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Cardiology and Board Certifications

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Hey All:


Could you all pls put your opinions about whether it is possible to get echo, ekg, nuclear, echo - boarded?  How easy/difficult is it to do this?  


Did getting boarded (if possible) translate into any special privileges?  Any better employment opportunities (at your current/newer job)?  



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You put 'echo' twice.


Official reads of these things are usually done by MD's. However many PA's will do informal assessments at the bedside (echo, EKG reads), which are helpful and guide care. Nuclear scans, I have never heard of a PA doing these; then again I do not work in cardiology. Fluoroscopy, yes (depending on the state).


I'm not sure what you mean by, 'boarded'.


If you want the maximum privileges, go to medical school.


If you want the maximum income, go to business school.

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Site looks a little shady/scammy to me. (edit: also they sell DOLL CLOTHES on the site, too - is that professional??)


The main cardiology association is the American College of Cardiology, or maybe the American Heart Association.


Look, no-one has ever asked me for a 'certification' to read EKG's, apart from the PANCE and ACLS (both required, of course). At work, I read EKGs all the time. I make clinical decisions based on these reads (as well as, importantly, clinical assessment of the pt). If I'm not sure what I'm looking at, I ask someone more senior, or put in a cards consult.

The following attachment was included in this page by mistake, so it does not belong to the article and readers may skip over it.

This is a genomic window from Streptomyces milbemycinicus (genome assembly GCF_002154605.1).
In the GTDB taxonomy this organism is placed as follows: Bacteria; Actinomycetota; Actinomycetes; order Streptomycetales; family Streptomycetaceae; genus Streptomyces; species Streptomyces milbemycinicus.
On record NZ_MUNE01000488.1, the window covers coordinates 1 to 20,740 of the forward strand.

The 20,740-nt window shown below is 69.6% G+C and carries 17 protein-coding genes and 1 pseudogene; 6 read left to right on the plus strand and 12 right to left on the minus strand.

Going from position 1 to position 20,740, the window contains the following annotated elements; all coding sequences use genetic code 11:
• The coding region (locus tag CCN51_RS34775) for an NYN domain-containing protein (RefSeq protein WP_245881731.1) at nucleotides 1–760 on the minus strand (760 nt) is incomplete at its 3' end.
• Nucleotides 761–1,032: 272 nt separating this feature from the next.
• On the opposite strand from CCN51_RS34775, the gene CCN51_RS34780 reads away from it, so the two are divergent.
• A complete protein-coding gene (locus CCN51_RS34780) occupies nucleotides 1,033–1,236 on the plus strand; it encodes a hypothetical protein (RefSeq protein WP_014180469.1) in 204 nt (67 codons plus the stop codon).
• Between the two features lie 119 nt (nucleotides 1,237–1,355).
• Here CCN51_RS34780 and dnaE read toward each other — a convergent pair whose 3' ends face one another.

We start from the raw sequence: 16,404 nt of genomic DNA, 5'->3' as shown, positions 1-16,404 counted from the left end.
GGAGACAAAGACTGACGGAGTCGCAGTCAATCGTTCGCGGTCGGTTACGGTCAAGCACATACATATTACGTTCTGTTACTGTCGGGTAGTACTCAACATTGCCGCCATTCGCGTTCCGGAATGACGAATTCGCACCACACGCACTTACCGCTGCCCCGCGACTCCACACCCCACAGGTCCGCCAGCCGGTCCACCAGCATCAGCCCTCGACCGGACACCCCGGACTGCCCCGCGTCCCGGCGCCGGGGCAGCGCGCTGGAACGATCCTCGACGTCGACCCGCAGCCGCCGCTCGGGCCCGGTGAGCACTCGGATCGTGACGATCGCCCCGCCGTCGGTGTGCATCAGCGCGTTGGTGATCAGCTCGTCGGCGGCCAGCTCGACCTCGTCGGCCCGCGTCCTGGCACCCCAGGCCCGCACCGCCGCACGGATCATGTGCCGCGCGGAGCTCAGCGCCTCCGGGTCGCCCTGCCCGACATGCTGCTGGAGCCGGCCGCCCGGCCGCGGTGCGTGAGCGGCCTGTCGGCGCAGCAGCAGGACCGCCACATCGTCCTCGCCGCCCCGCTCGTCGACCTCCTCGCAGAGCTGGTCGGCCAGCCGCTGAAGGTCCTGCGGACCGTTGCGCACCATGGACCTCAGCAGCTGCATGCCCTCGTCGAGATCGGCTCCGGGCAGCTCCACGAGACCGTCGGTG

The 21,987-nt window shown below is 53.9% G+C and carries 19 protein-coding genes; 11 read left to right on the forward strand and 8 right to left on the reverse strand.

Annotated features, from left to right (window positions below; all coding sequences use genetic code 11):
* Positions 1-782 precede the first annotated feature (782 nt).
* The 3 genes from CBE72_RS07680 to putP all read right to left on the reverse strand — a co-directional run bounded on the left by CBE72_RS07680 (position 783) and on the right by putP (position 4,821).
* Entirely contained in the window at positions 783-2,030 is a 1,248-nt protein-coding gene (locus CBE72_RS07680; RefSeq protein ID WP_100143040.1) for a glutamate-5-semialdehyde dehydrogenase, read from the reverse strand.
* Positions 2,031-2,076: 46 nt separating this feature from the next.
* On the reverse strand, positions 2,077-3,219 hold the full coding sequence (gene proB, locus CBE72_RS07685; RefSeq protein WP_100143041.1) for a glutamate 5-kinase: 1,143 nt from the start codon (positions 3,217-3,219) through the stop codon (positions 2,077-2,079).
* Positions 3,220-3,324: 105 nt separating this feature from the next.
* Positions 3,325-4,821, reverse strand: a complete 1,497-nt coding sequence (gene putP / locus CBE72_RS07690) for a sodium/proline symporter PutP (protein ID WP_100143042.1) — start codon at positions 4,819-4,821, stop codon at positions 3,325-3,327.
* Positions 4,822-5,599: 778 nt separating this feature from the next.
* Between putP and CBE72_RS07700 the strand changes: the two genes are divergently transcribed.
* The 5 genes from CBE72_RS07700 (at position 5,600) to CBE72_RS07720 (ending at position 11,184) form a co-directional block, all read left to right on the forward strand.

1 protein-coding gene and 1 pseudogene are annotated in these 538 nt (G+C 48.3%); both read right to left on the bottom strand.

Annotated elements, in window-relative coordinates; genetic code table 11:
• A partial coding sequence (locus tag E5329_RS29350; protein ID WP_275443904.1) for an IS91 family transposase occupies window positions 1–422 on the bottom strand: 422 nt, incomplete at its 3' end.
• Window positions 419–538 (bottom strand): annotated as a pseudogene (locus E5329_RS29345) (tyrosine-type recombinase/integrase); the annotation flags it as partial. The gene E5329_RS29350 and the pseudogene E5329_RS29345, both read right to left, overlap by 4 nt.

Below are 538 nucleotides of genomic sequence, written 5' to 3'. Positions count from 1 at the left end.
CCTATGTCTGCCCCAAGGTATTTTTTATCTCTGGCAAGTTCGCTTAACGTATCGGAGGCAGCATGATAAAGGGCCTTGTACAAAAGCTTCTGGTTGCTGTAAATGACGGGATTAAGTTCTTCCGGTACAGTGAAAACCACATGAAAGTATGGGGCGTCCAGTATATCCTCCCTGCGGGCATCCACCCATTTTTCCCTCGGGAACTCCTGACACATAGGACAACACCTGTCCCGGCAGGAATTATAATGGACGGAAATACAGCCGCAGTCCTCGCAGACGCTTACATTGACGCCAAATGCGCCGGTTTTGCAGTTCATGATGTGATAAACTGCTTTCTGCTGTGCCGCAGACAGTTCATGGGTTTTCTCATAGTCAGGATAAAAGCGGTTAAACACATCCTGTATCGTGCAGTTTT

It's an expected part of my job, I am not paid 'extra' for it.


Maybe if you are working in cardiology, things are a little different. But for a cards PA, I suspect it would be similar - on the job training in reads, anything official or subtle needs to be done/seen by an MD.


Are you even in PA school? Because many of your questions about what credentials you need to work, possible extra pay, etc, could be answered for you during didactic or clinical year.


ps. being able to distinguish reliable sources of information, is an important skill for a medical (or any other) professional.

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That site looks so badly put together... it is not even funny! (Actually its pretty funny :S)


For bad formatting examples go to:




Another one: however photoshoped this outfit onto the doll left the effs at home that day




Whatever certification they offer, I don't think would be recognized by anyone.

If you are trying to get certified in a certain field, make sure that it is by a recognized organization, otherwise you may as well paypal me your money and ill put together a nice little certificate for your wall/resume.

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I had previously heard that boarding and privileges might be changing....and PA's may be allowed to do more.  I heard from someone who had attended a Cardiology conference....there was a lot of talk about possible changes in the horizon.   Is anyone familiar with this?  


Many thanks. 

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I don't know the specifics, but I think it's safe to say any changes to privileges will be gradual. That has been the pattern for the profession over its existence. Also, this is handled at the state/local institution level, rather than the national level.


I've said it before - if you want maximum privileges, go to medical school. PA is a limited profession, in that respect.


As for 'boarding' - if you mean PA certification, there is indeed talk of changes to the re-certification process. There are threads on this site as well as over on AAPA site, discussing this.

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  • 5 months later...

Cardiologists can pass various certifications for reading echoes and nuclear studies.  These processes, as far as I know, are not open to PA's...typically limited to MD's who have completed a cardiology fellowship.  In fact, the training is often incorporated directly into the cardiology fellowship program, although it is possible to gain certification post-residency.  I know of no program for "EKG certification".  You are expected to be able to read EKG's. 

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